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'Amazing Grace' – the movie

March 16, 2007



As the title suggests, the movie is amazing – reaching to the core of humanity's soul, gripping the issue of human slavery and inhumane treatment of human beings and not letting go of the moral imperative of abolition until the victory is won.

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The movie's message to abolish the root of slavery was poignantly brought home by the simple and tastefully crafted scene of a free African Londoner who opened his shirt, showing a branded chest while pointedly but peacefully declaring that they do this to make you know that you no longer belong to God, but to a man.

Many important issues and discoveries await the viewer of this story based on the life of antislavery pioneer William Wilberforce and the theme of John Newton's beloved hymn. The "Amazing Grace" of mercy and pardon awaits everyone who is contrite. This is a promise for all who are awakened to do what is right.

But it was the secondary theme of freedom from the oppression of illness that struck a familiar chord for me.

For years I've been intrigued by the perspective Christian Science offers on how to find freedom from the bonds of disease through prayer.

Mary Baker Eddy, who discovered Christian Science, wrote, "The emancipation of our bodies from sickness will follow the mind's freedom from sin.... The rights of man were vindicated but in a single instance when African slavery was abolished ... yet that hour was a prophecy of the full liberty of the sons of God ... the feeblest mind, enlightened and spiritualized, can free its body from disease as well as sin; and this victory is achieved, not with bayonet and blood, not by inhuman warfare, but in divine peace" ("The People's Idea of God," pp. 10-11).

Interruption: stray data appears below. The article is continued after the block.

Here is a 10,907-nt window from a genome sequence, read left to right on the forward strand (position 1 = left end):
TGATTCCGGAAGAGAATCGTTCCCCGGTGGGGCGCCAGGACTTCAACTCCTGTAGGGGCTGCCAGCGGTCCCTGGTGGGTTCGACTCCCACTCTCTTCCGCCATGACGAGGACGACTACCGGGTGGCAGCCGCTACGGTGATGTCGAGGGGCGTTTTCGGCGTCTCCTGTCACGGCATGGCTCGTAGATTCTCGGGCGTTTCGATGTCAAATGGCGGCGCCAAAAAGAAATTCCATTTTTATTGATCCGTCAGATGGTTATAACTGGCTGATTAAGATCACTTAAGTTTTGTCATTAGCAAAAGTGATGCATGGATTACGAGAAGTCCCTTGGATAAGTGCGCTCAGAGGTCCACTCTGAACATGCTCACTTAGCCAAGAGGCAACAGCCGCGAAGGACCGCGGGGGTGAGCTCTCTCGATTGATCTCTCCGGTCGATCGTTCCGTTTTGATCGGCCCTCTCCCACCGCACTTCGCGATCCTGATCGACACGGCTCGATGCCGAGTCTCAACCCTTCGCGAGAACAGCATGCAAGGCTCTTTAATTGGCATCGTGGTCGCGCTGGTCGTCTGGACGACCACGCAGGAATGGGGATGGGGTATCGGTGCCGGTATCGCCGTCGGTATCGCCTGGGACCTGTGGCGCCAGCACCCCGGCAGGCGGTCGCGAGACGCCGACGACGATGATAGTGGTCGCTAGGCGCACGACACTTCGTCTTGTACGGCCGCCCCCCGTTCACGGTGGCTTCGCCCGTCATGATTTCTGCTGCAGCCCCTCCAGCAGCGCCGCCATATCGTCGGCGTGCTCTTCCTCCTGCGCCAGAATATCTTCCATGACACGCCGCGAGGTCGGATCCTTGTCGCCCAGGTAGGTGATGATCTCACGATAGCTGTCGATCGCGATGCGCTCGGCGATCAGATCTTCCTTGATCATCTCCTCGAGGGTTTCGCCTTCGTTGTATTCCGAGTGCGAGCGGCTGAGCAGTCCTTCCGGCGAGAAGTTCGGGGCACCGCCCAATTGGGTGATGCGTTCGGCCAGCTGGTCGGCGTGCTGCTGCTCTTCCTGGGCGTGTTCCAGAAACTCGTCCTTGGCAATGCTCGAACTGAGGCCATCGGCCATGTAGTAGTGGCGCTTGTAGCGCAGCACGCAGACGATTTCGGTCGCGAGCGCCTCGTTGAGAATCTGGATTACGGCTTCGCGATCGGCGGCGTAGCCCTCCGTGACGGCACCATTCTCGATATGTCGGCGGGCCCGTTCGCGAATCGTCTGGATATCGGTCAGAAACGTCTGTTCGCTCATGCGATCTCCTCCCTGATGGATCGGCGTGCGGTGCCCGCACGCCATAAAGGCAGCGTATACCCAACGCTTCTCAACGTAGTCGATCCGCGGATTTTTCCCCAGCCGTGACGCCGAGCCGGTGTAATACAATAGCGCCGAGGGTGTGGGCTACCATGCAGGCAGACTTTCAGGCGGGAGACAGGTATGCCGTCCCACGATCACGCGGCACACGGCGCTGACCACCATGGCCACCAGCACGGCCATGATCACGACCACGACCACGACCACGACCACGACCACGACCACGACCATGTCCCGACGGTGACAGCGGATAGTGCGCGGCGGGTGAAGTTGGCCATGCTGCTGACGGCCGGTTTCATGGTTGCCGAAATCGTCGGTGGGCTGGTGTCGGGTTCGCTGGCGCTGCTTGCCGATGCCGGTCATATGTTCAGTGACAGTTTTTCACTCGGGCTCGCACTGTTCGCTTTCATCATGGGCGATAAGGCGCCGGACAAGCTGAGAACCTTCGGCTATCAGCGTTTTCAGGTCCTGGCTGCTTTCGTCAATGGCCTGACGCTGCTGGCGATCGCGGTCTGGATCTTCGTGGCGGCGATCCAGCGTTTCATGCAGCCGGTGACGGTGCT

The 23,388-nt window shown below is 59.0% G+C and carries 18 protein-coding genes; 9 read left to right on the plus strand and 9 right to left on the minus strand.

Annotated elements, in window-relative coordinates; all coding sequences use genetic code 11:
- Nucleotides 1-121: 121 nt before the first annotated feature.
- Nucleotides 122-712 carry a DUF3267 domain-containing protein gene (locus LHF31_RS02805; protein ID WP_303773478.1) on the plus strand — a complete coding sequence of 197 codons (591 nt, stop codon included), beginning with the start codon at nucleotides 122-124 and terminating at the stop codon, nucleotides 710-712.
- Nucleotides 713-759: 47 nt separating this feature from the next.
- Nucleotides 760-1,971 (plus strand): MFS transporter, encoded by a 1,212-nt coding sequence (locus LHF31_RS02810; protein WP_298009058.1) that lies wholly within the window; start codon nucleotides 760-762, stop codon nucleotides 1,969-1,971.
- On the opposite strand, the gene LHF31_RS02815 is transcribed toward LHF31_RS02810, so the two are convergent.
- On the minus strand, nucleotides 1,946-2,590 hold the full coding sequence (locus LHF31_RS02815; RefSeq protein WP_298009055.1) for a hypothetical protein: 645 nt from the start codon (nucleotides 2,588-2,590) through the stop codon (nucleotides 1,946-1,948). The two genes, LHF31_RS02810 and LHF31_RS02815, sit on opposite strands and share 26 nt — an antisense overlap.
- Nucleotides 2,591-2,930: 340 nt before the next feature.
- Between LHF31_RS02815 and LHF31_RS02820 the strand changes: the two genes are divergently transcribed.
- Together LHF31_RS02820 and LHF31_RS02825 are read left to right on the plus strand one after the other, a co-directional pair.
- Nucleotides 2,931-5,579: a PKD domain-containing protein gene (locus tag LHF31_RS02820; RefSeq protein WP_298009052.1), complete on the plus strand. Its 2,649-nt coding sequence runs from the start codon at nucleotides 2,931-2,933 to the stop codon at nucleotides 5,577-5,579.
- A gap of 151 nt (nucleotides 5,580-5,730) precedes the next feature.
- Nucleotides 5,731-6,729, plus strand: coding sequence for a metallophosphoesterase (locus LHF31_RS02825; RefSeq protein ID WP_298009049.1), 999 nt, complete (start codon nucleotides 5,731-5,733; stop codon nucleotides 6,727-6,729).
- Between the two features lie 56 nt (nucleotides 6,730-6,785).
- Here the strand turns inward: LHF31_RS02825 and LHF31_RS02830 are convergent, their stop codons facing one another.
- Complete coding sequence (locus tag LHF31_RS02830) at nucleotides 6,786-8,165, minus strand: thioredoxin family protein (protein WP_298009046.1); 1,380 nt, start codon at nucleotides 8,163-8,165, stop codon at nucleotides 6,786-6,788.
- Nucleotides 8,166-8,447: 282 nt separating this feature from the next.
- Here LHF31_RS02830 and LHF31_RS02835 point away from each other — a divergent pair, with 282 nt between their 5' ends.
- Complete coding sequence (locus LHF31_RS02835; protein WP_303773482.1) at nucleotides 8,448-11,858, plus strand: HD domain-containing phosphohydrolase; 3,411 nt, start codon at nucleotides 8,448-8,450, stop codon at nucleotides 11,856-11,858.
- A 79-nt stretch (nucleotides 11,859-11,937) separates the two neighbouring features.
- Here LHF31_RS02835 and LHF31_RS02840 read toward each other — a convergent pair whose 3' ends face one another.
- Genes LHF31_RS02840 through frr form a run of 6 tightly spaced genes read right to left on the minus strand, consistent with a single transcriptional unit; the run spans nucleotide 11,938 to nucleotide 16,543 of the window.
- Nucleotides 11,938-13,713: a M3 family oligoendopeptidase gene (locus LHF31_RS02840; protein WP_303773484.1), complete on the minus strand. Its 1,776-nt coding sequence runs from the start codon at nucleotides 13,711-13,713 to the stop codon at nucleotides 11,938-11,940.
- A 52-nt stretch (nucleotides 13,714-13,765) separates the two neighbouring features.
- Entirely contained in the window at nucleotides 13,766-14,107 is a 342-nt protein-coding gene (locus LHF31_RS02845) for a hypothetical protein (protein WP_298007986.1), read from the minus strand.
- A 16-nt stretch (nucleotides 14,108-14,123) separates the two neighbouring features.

Gaining a glimpse of divine grace is helpful beyond words. It brings calm, hope, and healing that endure. It may come as an intuition, a feeling of holiness, an encouraging word or a deep and powerful stillness amid chaos.

It breaks through the depths of despair, fear, and hatred and moves us to a higher consciousness where goodness and love abide. This divine power breaks the bonds of oppression, depression, sickness, and sin with the sacred power of divinity – a power that is tangible and its effects undeniable.

I experienced this myself. It broke through the depth of my despair and planted a seed of hope that grew and took hold of my life. I was gradually set free from the nightmares of the constant threat of physical abuse in 15 years of marriage to an alcoholic.

This freedom wrought in seeking God's grace brought emancipation not only to me but also to my former husband, whom I stood by for the next 15 years while his bonds were broken as well.

The power of God to heal our minds and bodies is available today – physical healing, spiritual growth, and grace beyond measure.

We are not alone in the fight to abolish slavery in all its forms, and we have divine power to help others be and do better. Mary Baker Eddy described the effect this divinity has in our lives: "It binds up the broken-hearted; heals the poor body ... comforts such as mourn, wipes away the unavailing, tired tear, brings back the wanderer to the Father's house in which are many mansions, many welcomes, many pardons for the penitent....

"So shall all earth's children at last come to acknowledge God, and be one..." ("The First Church of Christ, Scientist, and Miscellany," pp. 132-133).

What promise her ideal and its amazing grace hold for each of us.

Let us therefore come boldly unto the throne of grace,
that we may obtain mercy,
and find grace to help
in time of need.
Hebrews 4:16

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